The happy workforce – who does it best

The happy workforce - who does it best

Ensuring that your employees are satisfied with the work they do is both an important and sometimes challenging task. However, get it right and the rewards are certainly there to be reaped.

Job enjoyment was listed in a survey of 1,000 workers by the Institute of Leadership and Management as the top motivating factor in the workplace, with nearly two-thirds admitting that there was nothing else in comparison that would encourage them to try harder.

However, it's also a tough thing to achieve because the issues surrounding it are so subjective. So what's the best approach to keeping your staff happy and what difference does it make? 

Several major US companies are well-known for taking an alternative approach to keeping their workers on-side. Here are two examples.

Google – three steps to happiness

Google is renowned for encouraging an innovative culture when it comes to its employees and isn't afraid to break new ground in its attempts to get the best out of its workforce.

From the typical benefits like healthcare, pension and childcare to free canteens, crazy offices and giant games rooms, the company has taken seemingly every approach to show its employees that it cares.

Nevertheless, it's not as simple as giving staff everything they might need to have a good time. Google also takes a very thorough approach towards being open with its employees when it comes to what it going on as far as the business is concerned.

One of tactics Google employs is having junior members of staff take notes at senior level meetings, with the purpose of then relaying that information back to the rest of the workforce to keep them in the loop. The idea behind this open approach is to "give meaning" to the jobs that the workers are doing – so they can see how their day-to-day routine affects the echelons of the Google hierarchy.

Senior vice-president of people operations Laszlo Bock explains on Google's blog: "People look for meaning in their work. People want to know what’s happening in their environment. People want to have some ability to shape that environment.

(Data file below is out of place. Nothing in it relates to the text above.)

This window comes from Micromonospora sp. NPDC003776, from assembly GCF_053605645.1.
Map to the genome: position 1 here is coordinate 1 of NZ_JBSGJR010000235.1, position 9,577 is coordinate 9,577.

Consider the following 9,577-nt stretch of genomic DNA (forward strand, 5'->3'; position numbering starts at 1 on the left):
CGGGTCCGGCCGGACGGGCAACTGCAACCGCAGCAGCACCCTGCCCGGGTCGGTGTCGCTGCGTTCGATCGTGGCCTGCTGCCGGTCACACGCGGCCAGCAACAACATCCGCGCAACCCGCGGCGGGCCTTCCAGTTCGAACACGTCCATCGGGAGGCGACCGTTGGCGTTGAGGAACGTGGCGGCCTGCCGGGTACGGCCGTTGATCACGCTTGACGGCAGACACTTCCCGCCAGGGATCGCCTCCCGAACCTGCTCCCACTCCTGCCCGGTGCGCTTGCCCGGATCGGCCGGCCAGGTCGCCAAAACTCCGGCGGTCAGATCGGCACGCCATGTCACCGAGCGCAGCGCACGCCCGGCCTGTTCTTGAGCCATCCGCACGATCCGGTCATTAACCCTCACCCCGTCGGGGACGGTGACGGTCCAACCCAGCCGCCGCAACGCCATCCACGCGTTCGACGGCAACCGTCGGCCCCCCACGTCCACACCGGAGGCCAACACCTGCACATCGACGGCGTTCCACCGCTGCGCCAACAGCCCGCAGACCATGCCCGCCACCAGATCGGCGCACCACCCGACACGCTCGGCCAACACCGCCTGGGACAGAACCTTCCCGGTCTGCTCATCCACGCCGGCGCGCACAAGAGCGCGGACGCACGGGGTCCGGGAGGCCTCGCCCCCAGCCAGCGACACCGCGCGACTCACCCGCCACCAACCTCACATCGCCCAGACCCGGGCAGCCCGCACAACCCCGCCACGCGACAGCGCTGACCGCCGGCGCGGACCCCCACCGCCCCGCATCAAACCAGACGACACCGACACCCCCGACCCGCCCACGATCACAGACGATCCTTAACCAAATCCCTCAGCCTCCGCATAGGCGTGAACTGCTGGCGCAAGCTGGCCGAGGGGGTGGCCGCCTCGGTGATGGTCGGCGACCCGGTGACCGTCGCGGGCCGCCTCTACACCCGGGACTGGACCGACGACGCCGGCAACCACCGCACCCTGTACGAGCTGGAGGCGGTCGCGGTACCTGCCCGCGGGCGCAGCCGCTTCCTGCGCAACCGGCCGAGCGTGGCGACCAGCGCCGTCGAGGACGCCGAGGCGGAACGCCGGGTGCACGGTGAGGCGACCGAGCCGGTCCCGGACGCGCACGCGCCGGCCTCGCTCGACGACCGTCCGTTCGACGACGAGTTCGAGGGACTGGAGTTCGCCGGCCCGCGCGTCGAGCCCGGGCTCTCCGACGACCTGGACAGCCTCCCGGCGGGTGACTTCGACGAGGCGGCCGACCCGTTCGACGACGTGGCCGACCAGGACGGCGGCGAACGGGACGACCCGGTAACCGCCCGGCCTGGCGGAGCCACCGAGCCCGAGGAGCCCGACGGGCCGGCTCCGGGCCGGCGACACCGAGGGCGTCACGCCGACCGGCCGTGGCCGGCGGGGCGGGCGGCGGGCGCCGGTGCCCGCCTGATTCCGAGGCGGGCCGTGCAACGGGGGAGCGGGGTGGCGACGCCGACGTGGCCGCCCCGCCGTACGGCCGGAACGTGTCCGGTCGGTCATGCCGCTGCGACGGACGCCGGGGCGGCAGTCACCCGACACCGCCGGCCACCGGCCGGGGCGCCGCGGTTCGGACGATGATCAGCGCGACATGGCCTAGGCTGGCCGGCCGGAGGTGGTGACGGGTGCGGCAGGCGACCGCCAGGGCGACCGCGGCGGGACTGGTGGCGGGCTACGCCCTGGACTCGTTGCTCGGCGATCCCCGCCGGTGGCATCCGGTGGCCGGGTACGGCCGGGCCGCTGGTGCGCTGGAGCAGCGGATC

"These three components of our culture create a virtuous cycle of attraction, community, engagement and innovation."

Netflix – a new look at annual leave

Like Google, Netflix is another brand that has job perks that almost precede the company itself.

Staff working for the video-on-demand service are given an unlimited vacation policy. While this may at first sound chaotic, here's how it operates – employees can spend as much or as little time away from the office, as long as their work is completed.

This encourages a culture of "freedom and responsibility" the company told Bloomberg, with workers being trusted to keep on top of their workloads and being justly rewarded for living up to that expectation. In a sense this is similar to Google's approach on the basis that staff members have a say in how the company is being run – or at least how they are managed.

So what can you do?

One of the main similarities between the two companies in question are that staff are given more freedom and in any business – regardless of size – this can be easy to implement.

Using Netflix's example, even if you feel as though you can't afford to give everyone unlimited vacations, giving them the option to work from home whenever they like could make a massive difference. Another knock-on effect of this is the demise of the 9-5 working culture – allowing workers to pick their own hours to accommodate their home lives. 

However, there's one key issue to consider here. These are American companies, operating mainly out of the US. While their approaches have been somewhat adopted within their UK offices, is it a style of leadership that would suit businesses in this country as a whole?

There is definitely an argument that the whole thing could be seen as a fad, that ultimately leads to employees working even more hours as they struggle to catch up after overrunning on their time spent at the pool table.

Regardless of this, taking advantage of conference calling to help facilitate this could genuinely be the first step towards a happier workforce – the games rooms and free cafes can always come later.